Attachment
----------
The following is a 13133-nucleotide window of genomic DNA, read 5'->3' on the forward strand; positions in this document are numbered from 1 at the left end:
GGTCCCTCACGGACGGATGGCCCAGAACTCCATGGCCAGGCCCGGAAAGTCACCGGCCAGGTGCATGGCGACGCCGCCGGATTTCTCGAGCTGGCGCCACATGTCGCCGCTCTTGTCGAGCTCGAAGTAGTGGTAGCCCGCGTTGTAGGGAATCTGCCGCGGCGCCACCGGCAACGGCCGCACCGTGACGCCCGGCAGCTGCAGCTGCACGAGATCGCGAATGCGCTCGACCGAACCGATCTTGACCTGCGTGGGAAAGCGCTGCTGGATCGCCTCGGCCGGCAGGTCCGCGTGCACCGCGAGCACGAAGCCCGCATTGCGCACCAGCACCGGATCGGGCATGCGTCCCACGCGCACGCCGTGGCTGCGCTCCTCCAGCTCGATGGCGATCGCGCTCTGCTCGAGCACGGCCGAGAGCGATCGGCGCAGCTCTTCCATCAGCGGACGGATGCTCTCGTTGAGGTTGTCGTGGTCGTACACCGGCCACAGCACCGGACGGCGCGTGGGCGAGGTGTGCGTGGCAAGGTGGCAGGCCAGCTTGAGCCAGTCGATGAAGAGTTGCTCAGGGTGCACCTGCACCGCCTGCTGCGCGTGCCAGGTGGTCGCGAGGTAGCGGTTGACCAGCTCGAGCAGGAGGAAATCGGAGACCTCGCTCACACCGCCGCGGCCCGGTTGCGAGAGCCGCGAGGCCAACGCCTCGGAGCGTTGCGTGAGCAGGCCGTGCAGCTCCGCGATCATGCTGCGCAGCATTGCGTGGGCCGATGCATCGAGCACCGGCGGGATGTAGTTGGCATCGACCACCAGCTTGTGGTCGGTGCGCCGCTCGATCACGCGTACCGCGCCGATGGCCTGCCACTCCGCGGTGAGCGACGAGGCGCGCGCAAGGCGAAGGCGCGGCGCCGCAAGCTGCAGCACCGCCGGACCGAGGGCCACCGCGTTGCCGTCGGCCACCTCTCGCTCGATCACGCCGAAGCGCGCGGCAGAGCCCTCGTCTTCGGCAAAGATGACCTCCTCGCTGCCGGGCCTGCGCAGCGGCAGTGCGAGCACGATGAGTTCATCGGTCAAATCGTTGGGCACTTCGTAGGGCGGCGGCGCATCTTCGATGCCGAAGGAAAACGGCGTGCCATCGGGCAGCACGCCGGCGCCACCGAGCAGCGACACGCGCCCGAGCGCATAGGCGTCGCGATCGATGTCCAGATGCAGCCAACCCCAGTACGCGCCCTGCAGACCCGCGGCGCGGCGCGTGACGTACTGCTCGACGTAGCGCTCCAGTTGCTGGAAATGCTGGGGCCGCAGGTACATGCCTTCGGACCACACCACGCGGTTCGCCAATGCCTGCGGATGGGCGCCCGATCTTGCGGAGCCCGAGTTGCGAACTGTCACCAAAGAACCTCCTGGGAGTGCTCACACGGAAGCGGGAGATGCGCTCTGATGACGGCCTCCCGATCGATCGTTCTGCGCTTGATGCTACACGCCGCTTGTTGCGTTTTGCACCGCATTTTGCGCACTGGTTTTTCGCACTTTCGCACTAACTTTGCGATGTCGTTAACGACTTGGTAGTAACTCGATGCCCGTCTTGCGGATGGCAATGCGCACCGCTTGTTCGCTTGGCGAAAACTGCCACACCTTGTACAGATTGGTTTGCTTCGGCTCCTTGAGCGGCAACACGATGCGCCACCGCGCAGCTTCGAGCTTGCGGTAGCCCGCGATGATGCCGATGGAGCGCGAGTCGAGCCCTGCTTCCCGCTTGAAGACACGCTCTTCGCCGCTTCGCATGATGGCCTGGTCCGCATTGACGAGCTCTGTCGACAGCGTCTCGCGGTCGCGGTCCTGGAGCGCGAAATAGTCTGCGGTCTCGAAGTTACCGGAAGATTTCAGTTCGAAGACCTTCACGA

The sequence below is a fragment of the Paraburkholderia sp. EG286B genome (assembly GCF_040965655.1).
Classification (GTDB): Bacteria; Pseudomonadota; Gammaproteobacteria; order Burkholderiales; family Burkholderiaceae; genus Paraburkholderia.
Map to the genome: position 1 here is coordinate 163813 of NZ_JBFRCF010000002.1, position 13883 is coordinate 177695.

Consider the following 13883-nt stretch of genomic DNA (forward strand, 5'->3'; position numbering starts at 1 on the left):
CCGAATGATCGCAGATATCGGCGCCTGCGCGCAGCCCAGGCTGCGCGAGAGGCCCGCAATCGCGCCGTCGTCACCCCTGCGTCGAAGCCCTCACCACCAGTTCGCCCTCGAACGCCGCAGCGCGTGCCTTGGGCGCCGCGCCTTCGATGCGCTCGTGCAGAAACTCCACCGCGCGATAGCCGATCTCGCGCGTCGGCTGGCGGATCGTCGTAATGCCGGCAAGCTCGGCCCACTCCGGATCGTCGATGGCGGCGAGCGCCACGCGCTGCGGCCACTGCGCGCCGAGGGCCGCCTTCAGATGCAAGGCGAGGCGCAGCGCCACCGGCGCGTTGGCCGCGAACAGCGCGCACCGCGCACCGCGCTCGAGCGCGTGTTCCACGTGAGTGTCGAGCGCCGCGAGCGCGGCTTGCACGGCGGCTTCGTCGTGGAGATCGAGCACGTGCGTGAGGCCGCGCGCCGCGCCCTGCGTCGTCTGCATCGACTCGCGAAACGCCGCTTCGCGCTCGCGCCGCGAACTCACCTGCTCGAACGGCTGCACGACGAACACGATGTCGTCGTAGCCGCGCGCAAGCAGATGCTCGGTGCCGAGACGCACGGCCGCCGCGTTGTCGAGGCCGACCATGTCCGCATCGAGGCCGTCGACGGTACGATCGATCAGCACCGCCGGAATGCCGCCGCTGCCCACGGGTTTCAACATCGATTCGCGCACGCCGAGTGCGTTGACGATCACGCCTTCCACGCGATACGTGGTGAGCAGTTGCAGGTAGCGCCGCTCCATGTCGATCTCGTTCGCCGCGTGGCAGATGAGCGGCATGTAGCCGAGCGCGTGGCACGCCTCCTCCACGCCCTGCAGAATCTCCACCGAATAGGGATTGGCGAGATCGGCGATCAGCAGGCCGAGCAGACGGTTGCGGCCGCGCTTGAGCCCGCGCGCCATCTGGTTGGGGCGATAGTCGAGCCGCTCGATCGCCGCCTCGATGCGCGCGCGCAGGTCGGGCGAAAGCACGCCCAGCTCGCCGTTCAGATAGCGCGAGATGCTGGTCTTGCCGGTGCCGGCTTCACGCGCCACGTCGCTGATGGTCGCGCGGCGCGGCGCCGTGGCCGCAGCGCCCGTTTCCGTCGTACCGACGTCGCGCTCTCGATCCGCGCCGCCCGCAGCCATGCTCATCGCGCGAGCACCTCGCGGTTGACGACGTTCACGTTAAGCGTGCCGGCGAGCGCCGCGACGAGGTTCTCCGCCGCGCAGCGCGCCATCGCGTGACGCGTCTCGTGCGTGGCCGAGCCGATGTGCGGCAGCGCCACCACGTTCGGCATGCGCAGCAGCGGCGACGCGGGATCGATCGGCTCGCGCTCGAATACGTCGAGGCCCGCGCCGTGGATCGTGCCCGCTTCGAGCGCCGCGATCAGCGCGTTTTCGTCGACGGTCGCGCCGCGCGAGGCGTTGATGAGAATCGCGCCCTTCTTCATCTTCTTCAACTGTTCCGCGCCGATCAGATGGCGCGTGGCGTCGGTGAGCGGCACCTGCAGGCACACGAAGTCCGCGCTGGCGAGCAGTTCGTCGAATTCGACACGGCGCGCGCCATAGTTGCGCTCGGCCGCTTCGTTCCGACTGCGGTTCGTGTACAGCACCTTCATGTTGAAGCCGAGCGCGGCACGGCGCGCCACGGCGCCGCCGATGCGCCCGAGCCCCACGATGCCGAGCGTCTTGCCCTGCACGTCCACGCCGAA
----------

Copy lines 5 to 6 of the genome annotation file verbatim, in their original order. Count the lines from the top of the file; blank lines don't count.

Map to the genome: position 1 here is coordinate 163813 of NZ_JBFRCF010000002.1, position 13883 is coordinate 177695.

Consider the following 13883-nt stretch of genomic DNA (forward strand, 5'->3'; position numbering starts at 1 on the left):